The Wrightsville Beach Board of Aldermen passed the first reading of a text amendment establishing a 200-foot restriction for swimming and surfing around Johnnie Mercer’s and Crystal piers by a vote of 3-2. Alderwomen Susan Collins and Elizabeth King were the two dissenting votes at the meeting on Thursday, April 11. With the 3-2 vote a second reading is required for the text amendment, which will take place at the board’s May 9 meeting.
In his background documents, Wrightsville Beach town manager Tim Owens presented the board with four possible options for the ordinance: maintain the current ordinances for both piers; maintain Crystal Pier ordinances while lowering Mercer’s pier restrictions to 200 feet; prohibit surfing and swimming within 200 feet at both piers; or prohibit surfing within 200 feet and swimming within 100 feet around Crystal Pier.
Wrightsville Beach Ocean Rescue director Dave Baker noted that limits on surfing are only effective during beach patrols or after hours when there are no lifeguards in the stands. When stands are occupied from Memorial Day to Labor Day, surf zones are in effect that prohibit surfing from 300-450 feet on either side of a lifeguard stand, which includes those located on both sides of Mercer’s and Crystal piers.
Baker recommended the town change the restrictions to 200 feet for swimming and surfing at Mercer’s and 100 feet for both at Crystal because of the size of his staff.
“We do need to have something that we feel we can enforce with the manpower we do have, and only one law [for both swimmers and surfers],” Baker said.
Enforcement becomes an issue when the restricted areas become too big. If a guard is in the stand and spots someone inside the restricted area, one of the roving patrols to enforce the ordinance is called. The stands beside Mercer’s have an extra guard to address those violations.
Although the need for the amendment was brought before the board because Crystal Pier will soon become a fishing pier again, most of the controversy surrounded Mercer’s. With an even turnout of surfers and fishermen, the public hearing for the text amendment was lengthy.
Advocating for the expansion of the restricted areas, Wayne Holden said the proximity of human activity to Mercer’s pier is hurting the pier’s reputation and business.
“This is a commercial fishing pier, sanctioned by the state with all of its regulations, permits and requirements,” Holden said. “In order for this to be a successful business, fishermen need to feel like they have a fair chance of catching desirable fish.”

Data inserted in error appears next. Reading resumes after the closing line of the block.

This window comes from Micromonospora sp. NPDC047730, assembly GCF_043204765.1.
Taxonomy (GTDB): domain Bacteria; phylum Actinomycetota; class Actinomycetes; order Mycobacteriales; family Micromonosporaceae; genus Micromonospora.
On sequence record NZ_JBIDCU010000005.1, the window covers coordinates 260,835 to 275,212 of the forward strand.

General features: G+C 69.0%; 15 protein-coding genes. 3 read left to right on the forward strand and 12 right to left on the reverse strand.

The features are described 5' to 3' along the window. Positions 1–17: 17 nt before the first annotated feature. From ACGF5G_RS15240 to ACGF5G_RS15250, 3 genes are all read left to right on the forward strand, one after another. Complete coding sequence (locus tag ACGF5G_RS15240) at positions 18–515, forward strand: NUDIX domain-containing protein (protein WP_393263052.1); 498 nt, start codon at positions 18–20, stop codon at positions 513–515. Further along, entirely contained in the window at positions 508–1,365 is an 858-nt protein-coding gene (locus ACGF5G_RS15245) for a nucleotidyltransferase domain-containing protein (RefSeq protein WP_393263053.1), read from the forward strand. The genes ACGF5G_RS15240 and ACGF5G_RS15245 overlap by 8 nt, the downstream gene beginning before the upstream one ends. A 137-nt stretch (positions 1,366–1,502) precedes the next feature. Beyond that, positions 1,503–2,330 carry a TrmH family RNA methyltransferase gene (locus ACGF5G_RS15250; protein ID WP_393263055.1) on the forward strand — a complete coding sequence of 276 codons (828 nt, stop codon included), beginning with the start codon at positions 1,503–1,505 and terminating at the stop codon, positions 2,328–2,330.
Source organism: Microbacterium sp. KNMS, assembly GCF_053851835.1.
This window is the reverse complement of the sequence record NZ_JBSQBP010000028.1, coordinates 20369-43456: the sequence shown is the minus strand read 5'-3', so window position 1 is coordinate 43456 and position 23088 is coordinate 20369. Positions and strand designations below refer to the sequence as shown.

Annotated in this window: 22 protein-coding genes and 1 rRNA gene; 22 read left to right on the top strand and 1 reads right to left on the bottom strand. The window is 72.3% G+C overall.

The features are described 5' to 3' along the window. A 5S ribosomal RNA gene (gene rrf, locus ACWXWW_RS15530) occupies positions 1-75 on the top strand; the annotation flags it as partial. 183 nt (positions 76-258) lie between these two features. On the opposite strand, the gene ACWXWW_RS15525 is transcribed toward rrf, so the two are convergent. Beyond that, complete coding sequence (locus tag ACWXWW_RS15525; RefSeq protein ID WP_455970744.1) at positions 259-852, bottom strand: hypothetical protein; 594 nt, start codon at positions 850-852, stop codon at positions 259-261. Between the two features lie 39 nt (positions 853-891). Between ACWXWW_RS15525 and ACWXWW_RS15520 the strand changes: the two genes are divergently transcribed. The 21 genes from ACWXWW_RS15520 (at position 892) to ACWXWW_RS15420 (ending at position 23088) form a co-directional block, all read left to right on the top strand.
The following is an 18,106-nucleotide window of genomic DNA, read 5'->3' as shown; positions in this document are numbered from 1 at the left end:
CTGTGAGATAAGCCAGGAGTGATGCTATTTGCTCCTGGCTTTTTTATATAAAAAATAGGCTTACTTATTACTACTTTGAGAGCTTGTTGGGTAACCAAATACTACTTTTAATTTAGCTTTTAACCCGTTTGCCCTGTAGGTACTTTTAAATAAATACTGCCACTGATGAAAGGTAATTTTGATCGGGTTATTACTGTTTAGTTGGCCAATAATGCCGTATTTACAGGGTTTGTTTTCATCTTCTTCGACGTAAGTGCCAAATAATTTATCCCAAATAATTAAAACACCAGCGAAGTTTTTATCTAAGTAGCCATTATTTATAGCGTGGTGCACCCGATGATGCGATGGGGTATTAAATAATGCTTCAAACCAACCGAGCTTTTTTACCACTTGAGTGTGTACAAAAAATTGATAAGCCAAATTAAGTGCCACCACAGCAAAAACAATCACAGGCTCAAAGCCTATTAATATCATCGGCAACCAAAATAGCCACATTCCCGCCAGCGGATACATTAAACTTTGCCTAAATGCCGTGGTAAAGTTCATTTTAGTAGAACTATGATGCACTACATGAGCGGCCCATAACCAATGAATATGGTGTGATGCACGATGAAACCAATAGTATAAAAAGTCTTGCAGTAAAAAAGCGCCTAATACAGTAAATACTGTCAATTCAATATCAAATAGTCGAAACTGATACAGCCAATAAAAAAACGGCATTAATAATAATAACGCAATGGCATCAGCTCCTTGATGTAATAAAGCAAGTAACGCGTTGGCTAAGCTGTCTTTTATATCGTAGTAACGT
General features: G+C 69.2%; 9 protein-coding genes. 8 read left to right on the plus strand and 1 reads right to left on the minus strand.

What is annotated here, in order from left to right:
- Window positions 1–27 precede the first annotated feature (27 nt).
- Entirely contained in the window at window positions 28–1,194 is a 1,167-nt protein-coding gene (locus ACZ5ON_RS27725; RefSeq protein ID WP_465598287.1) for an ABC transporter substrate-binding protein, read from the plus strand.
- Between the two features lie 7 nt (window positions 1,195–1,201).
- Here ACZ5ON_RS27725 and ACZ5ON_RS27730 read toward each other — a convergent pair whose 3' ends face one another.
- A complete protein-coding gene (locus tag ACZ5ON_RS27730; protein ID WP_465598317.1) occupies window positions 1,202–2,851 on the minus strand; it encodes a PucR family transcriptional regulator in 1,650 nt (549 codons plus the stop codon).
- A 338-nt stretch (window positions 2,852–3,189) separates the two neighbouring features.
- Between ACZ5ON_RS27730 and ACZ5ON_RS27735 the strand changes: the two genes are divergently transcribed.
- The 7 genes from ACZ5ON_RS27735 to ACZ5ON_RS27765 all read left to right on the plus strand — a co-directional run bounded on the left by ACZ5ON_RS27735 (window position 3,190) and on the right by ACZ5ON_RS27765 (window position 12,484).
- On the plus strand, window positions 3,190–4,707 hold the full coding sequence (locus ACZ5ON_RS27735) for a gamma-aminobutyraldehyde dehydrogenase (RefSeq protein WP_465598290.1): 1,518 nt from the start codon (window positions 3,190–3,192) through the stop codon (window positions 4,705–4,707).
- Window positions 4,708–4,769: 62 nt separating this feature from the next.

Tony Butler, former managing partner at Sweetwater Surf Shop and owner of WBLiveSurf.com, said he knows there are only a handful of surfers who consistently disregard the restrictions.
“I get really upset because I was on the surf zone committee when we tried to make surfing and the beach more accessible for everyone,” Butler said. “I understand the dilemma between surfers and fishermen, and I certainly respect them and their beliefs but I do feel that you have to put faith in those you employ … I think you have to trust your staff to do what is best for the community.”
When it came to the vote, Wrightsville Beach Mayor David Cignotti, Mayor Pro Tem Bill Sisson and alderman Darryl Mills agreed with Baker’s recommendations. As a compromise to King and Collins, Cignotti altered Baker’s recommendation by increasing the surfing and swimming restrictions to 200 feet at Crystal Pier with the requirement for the board to review the new changes at the beginning of 2014.
As for the enforcement of the town’s smoking ban, the board agreed with town attorney John Wessell’s assessment that the ban can only be enforced on the beach strand from the south end jetty to the southern property line of Shell Island Resort, and from the first line of vegetation east to the high tide line. Wessell said the ban is not enforceable below the high tide line because of the language included in the ordinance passed with the referendum in November and that the town charter prohibits the amendment of any ordinances for two years.
The board also decided Wrightsville Beach Police Department officers would write citations for ban violations after a span of time spent educating the public.
Those education efforts will now include a sign to be designed by Wrightsville Beach School students and placed around the beach strand, which the board agreed to on Thursday.